First, the Human Rights Commissions are likely pretty confused right now after it was revealed that the Toronto Police identified a Nazi as a victim of a hate crime. The Canadian Jewish Congress, ideological sisters of the Commissions, gave them some pointers. They issued an ironic statement soon after:
A Nazi can never be a victim but only a victimizer.
That’s along the same lines as “Whites are, by definition, racist.” Pardon me for using HR-ish language, but isn’t that a discriminatory statement? A projection of guilt onto an identifiable group? I sense grounds for a complaint…
More from Steyn.
Second: This is interesting – it may mean very little, but it seems fishy to me. The Ontario Human Rights Tribunal has ruled that any complaint made to the Commission is subject to absolute privilege. To me, that means that the complaint cannot be used as evidence against the complainant in any legal proceeding. Would this give the complainant immunity from malicious prosecution, frivolous litigation, and possibly even cost orders? Maybe a reader familiar with law can help me out with what this means.
Third, at least they’re going about it democratically. MP Bill Siksay opened up second reading on his private member’s bill that would include “gender identity” and “gender expression” in the definition of “identifiable group”. If this bill passes, the entire issue about girls on boy’s soccer team will be moot – gender would be all in the eye of a beholder, according to the Code.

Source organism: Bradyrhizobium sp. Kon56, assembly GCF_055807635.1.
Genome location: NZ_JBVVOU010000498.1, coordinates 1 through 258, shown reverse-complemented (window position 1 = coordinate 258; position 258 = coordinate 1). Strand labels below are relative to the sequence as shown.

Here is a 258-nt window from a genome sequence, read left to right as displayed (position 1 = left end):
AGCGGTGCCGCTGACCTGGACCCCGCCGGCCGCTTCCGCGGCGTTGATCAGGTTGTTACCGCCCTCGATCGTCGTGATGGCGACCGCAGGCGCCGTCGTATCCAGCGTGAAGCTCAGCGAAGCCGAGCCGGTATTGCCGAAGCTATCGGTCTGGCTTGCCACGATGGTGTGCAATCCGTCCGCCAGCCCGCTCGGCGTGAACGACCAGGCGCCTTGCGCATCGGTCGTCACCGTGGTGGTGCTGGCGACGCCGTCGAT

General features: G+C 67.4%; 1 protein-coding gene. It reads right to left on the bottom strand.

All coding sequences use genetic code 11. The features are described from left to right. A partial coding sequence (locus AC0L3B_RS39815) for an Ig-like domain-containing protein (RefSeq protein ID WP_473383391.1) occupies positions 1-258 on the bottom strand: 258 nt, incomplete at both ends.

The bill would also amend the Criminal Code, including “gender identity” as a victim group for hate speech. At least MP Sylvie Boucher pointed out the obvious result of such legislation (emphasis mine):
…I just want to point out that if we broaden the definition of “identifiable group” set out in the hate propaganda provisions, that will further infringe on Canadians’ right to free speech.
Fourth, one of the reasons why the Commissions and Tribunals were put in place was apparently to speed up the process that normally takes years in the courts. Scaramouche dug up a case that kinda blows that theory out of the water – it’s been going on for nineteen years.
Fifth: A reasoned response to the unreasonable decision of allowing girls on boys’ teams – but not vice versa.
Sixth, ten months of Human Rights hell will discourage firing employees for just cause – as long as they’re a member of a victim group.
Seventh: The Human Rights Complaint into the taxi system in Toronto is getting underway. The complainant insists that a taxi licence system is discriminatory if a racial-minority person (himself) can’t afford one.